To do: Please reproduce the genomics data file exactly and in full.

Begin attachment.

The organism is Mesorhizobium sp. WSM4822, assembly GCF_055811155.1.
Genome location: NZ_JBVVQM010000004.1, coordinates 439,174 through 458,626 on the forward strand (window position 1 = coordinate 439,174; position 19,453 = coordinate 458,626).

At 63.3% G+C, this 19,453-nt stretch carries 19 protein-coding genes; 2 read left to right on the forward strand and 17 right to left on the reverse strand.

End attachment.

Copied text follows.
The organism is Mesorhizobium sp. WSM4822, assembly GCF_055811155.1.
Genome location: NZ_JBVVQM010000004.1, coordinates 439,174 through 458,626 on the forward strand (window position 1 = coordinate 439,174; position 19,453 = coordinate 458,626).

At 63.3% G+C, this 19,453-nt stretch carries 19 protein-coding genes; 2 read left to right on the forward strand and 17 right to left on the reverse strand.